One way Children’s Bureau works to enhance the quality of life of at-risk children is by working with parents and caretakers to enhance parenting skills. With start-up funding from Metropolitan Human Services District (MHSD), the agency offers the Positive Parenting Program, or “Triple P” as it is widely known.
Triple P aims to promote caring relationships between parents and children, and helps parents deal with a variety of behavior problems and common developmental issues. Positive parenting reduces the stress of parenting and makes parenting more rewarding and enjoyable.
“I think for many the expectation is that effectively disciplining a child and teaching them proper behavior as they grow comes naturally for parents,” said Ziesha Every, LPC, a Children’s Bureau clinician who works with parents in the Triple P program. “However, in many situations, caretakers need help to learn these skills.”
Ziesha works with parents one-on-one to coach them on ways they can deal with problem behaviors such as tantrums, disrespect, children hurting others, etc.
“In a lot of cases, we see that the parent’s behavior actually escalates a situation and intensifies the child’s behavior. Parents will accidently reward problem behavior by giving in to a child’s demands or becoming aggressive in some way. If a child is crying loudly and pulling at his mother to get her phone from her, the mom may lose her patience and say something like: ‘here, just take the phone and stop crying.’ This is actually rewarding the child for his negative behavior.”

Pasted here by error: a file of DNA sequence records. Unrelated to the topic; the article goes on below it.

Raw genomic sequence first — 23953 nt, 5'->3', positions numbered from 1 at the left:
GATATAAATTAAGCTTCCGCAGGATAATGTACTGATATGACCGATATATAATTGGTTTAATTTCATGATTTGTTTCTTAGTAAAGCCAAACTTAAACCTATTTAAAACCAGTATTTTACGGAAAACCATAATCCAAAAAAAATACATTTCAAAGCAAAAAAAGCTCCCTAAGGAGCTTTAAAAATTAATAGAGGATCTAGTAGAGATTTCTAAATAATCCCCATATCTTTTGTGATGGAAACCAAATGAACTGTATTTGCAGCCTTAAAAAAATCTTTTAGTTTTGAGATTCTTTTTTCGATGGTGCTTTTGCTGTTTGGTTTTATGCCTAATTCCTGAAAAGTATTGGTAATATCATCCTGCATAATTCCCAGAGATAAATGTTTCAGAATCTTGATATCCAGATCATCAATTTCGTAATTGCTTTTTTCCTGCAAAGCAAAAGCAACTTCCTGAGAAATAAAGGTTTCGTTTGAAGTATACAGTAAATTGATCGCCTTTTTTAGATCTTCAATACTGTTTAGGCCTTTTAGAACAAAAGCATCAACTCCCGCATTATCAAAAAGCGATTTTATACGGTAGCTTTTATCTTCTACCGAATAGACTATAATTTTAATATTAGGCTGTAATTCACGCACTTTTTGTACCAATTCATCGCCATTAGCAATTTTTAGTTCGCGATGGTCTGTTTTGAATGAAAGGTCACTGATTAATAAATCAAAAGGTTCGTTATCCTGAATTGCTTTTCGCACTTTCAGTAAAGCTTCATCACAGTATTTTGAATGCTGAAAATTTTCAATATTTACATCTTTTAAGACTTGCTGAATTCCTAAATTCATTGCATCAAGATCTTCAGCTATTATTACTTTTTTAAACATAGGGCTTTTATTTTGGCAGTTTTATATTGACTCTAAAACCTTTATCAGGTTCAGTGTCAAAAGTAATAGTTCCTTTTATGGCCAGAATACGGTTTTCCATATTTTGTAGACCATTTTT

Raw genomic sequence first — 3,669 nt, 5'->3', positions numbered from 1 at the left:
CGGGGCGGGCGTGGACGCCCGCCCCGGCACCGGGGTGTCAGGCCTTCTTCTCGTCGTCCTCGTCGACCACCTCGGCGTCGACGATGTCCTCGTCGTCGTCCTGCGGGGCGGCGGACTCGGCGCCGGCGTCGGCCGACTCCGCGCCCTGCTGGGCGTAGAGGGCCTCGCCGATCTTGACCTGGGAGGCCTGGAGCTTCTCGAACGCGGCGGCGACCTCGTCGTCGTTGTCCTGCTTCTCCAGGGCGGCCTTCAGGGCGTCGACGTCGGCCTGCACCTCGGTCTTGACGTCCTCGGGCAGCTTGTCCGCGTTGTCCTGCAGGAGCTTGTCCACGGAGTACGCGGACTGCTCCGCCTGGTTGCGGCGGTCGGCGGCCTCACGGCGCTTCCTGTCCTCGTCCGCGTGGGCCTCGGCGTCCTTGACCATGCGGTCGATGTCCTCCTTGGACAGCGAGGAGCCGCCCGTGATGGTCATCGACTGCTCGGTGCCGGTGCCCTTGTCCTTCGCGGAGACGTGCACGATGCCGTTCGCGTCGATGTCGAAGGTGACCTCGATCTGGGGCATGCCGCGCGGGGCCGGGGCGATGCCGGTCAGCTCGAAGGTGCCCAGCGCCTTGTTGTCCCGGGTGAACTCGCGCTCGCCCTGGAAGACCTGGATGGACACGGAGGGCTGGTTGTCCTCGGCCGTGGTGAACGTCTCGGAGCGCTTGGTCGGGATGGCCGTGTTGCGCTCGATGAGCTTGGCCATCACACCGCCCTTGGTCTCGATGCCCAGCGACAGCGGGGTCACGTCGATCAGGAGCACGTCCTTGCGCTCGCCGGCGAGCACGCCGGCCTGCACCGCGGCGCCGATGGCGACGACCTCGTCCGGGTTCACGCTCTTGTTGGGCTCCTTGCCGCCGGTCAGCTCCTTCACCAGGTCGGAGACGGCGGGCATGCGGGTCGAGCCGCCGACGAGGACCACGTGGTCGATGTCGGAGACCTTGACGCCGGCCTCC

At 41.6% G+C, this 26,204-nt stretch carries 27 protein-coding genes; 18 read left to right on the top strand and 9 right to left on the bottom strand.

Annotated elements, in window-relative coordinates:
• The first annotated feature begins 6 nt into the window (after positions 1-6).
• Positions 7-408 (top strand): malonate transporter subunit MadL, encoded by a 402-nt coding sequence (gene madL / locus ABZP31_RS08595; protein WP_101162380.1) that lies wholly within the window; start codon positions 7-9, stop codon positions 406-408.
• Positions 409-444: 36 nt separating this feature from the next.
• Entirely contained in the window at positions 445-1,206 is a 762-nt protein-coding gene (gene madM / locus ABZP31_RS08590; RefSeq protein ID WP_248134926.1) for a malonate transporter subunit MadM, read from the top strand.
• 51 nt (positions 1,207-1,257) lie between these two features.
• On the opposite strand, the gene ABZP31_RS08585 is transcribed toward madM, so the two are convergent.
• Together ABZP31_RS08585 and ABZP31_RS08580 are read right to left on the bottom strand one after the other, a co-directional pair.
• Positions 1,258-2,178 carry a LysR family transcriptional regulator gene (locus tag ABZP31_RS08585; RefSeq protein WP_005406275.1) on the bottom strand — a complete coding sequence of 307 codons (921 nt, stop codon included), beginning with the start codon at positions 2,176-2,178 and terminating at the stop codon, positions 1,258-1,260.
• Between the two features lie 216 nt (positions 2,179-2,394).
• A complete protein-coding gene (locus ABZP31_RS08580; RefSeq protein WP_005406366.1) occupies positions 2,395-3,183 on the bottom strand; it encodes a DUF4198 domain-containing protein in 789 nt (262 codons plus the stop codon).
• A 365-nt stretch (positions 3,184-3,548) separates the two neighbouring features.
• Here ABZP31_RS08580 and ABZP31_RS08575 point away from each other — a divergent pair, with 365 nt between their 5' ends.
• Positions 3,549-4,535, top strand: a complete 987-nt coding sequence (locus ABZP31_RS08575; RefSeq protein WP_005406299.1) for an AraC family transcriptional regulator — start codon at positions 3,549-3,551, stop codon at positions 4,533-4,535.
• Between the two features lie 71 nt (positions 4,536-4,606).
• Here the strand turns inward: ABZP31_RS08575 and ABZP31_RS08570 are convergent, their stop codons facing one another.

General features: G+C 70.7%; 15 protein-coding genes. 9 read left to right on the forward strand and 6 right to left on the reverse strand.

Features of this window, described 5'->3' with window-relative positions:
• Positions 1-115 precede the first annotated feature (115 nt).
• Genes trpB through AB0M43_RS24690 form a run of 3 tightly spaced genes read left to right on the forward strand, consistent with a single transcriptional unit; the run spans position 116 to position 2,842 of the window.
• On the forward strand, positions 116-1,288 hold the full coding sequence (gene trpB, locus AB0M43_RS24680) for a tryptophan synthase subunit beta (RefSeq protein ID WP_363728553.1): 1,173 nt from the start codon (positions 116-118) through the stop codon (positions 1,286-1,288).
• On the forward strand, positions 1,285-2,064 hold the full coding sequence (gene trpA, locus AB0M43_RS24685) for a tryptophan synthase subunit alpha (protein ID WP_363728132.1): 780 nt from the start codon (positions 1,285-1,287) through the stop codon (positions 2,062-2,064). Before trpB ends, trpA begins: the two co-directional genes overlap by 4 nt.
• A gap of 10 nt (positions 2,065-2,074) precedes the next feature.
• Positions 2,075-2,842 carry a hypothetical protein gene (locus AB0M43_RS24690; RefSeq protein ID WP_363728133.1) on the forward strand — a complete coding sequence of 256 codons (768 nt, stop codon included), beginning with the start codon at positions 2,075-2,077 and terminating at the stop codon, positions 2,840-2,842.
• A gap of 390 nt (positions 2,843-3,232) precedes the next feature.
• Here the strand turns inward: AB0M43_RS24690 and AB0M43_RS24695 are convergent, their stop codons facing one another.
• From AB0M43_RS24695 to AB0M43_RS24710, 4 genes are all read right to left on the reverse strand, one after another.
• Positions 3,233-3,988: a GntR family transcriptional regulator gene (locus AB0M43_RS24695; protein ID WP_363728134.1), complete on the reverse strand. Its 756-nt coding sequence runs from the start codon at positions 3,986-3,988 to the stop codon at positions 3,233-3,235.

Ziesha uses role play, provides tip sheets and works through stressors with parents – all in the hopes of enhancing the parenting experience.
“I never talk down to parents or degrade them. I try to get parents to look at their strengths. We all have strengths. And I know being a parent is hard work,” said Ziesha. “My role is to work with parents to encourage them and build their skills so they feel more successful at parenting.”
Parents and caretakers are referred to Children’s Bureau for this program by various governmental agencies, other nonprofits and through schools in the community. Ziesha says she works with parents of all ages, even grandparents.
“When I first started with the program, I thought it would be a lot of young mothers, but we have really seen a variety of caretakers that need help. We work with a variety of children, too, from toddlers to teenagers.”
Ziesha says it’s most rewarding when she hears from a parent after they have moved on from the program, and they still refer to some of the interventions she taught them.
“One mother I worked with was having a lot of problems with her two sons who were close in age. They were fighting a lot, and she was having a hard time with their bedtime routine and getting them to go to sleep at night. They moved to north Louisiana, but she called me to share with me that things were going well and that she was still working with her sons using some of the tips that I had taught her.”
For more information on Triple P or other services provided by the Children’s Bureau, please call (504) 525-2366.